When Chicago actor Steve Evans shared ominous medical news on social media, it sent waves through the Mobile theater community. An actor, writer and comic, Evans traded his native Azalea City for the windy one in the last decade to further his theatrical career.

A Jan. 4 Facebook posting revealed Evans had been diagnosed with small-cell carcinoma and announced a fundraising effort to help with related expense. Replies to the post showed he continues to have a base of friends and colleagues throughout Mobile’s creative community.

When Artifice spoke with Evans on Jan. 5, his characteristic humor showed a man with a healthy outlook.

“I told the doctor, ‘Doc, I’m a stand-up comic. I’ve already died onstage so this is nothing,” Evans said.

He was in an August motorcycle wreck that left him with ample road rash, a concussion and a collapsed lung. While in the hospital immediately afterward, an X-ray showed a modest spot in one lung.

“When they used the word ‘cancer,’ it immediately took care of my urge for another cigarette right there. I’ve had no problem with quitting except for some nerves right around election time,” Evans said.

A follow-up exam had good news. The spot was the same size.

“They were just making sure it wasn’t spreading to my brain or any other place, because it can be kind of aggressive. The fact it hasn’t is really encouraging,” Evans said.

Another party’s insurance paid for his initial medical bills. The oncoming cancer treatments will be paid for by his own insurance.

“I have insurance through the Affordable Care Act and asked the doctor what would happen if it were to somehow get wiped out. He told me, ‘Well, you’re lucky you’re in Illinois because there’s a pretty good safety net here.’ Good thing I wasn’t still in Sweet Home Alabama,” Evans laughed.

Evans was a regular on Mobile stages throughout the 1990s. For numerous years, he spent summers in Chillicothe, Ohio, in the cast of the lauded outdoor drama “Tecumseh.”

Another year he parlayed the Ohio experience into a role in “Black River Traders,” an outdoor historical drama in Farmington, New Mexico. His resume brought him some good-natured chiding among the cast and crew, with the nickname “The Big Deal from Mobile.”

Evans got some Mobile fame as a character in a series of Original Oyster House TV ads in the early 2000s, a role that surprisingly brought him a flow of residual checks.

“I thought it was going to be a flat fee, but I guess my agent was working that 10 percent,” Evans cracked.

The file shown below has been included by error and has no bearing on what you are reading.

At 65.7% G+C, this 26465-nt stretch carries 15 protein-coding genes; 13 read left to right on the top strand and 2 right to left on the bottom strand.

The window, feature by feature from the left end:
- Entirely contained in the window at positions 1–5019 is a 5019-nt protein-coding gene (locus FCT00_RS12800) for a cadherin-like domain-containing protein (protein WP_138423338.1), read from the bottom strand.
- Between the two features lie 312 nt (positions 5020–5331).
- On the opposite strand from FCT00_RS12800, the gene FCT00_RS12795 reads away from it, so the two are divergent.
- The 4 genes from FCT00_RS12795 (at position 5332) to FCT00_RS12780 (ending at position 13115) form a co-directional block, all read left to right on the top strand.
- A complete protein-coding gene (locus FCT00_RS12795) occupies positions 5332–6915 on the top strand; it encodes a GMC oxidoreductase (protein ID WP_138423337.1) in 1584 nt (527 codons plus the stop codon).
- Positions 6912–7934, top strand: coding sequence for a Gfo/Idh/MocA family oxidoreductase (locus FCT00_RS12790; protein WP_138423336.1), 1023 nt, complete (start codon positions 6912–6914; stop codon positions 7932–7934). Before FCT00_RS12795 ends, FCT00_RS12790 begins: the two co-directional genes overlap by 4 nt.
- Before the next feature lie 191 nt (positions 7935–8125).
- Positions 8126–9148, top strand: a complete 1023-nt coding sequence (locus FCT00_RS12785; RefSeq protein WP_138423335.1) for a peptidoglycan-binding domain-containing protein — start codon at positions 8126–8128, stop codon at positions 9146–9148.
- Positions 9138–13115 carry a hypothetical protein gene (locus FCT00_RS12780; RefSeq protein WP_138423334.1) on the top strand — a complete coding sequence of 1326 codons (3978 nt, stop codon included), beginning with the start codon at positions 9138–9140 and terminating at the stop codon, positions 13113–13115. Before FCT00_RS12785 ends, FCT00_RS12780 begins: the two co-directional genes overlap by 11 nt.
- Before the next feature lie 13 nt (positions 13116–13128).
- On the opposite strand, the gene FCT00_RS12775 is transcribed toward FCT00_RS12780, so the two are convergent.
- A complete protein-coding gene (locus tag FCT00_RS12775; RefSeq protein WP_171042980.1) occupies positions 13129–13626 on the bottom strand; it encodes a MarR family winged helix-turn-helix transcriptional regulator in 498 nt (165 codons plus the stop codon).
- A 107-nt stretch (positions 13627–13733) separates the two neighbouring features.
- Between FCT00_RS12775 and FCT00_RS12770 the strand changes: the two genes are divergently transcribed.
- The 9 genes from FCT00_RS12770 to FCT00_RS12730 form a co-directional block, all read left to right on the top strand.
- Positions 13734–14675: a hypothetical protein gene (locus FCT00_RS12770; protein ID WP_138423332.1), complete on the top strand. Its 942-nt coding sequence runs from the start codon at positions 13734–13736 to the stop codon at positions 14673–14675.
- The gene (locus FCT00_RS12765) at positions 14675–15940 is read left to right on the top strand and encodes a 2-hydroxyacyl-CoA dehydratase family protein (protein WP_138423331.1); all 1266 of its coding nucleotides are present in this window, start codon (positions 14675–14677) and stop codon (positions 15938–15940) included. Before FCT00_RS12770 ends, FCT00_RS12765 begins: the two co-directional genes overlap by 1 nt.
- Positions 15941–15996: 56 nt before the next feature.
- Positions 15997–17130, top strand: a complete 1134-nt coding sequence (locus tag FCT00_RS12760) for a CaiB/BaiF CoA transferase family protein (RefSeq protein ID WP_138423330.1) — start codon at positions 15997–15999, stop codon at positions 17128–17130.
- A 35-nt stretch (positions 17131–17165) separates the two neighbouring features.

Evans was a regular performer in Chicago’s massive Abbie Hoffman Died for Our Sins Theatre Festival, where he perfected his own one-man shows. His theatrical experiences in Ohio were fodder for his comedic one-man play “My Life with the Shawnee.”

Tired of the winters, Evans returned to Mobile a couple of years back. He appeared in Tom Perez’s South of the Salt Line satire “Ambushed By the Tea Party” in October 2014. In early 2015, he staged his one-man work “Bro. Luther Powell vs. the Tobacco Demons” locally.

Shortly thereafter, Evans returned to Chicago. Its increased theatrical opportunities were too alluring.

As for his upcoming cancer treatments, Evans is determined — especially regarding his status as a committed bicycle commuter.

“I want to be the guy who rides to chemo through the freezing-ass cold on his bike. This is not going to make me change the way I live,” Evans said.

His age is a bonus, too.

“The pulmonologist said, ‘You know, for an old guy you’re pretty young,’” Evans quipped.

“Old guy,” huh? Evans is younger than this writer by months. Thanks, Steve.

Arty Awards
The Mobile Arts Council announced recipients for two very prestigious Arty Awards.

The Lifetime Achievement Award goes to Mobile artist, painter, poet, photographer and author Tut Altman Riddick. Active for more than 60 years, a gallery at the University of West Alabama is named for her and she was inducted into the Black Belt Hall of Fame in 2013.

The Patron Award goes to native Mobilian and pro baseball player Jake Peavy. His foundation works with local nonprofit organizations to create signature outreach programs, and partnered with One Mobile on a youth mural initiative.

The Arty Awards take place Jan. 27, 7 p.m., at the Alabama Contemporary Arts Center (301 Conti St.). Winners in 11 categories will be announced in an Oscars-style event and presented with a physical award designed by Susie Bowman, owner of Kiln Studio and Gallery.

Tickets are available for the evening of food, drink and entertainment. They cost $30 in advance, $35 at the door. Call 251-432-9796 or go to mobilearts.org.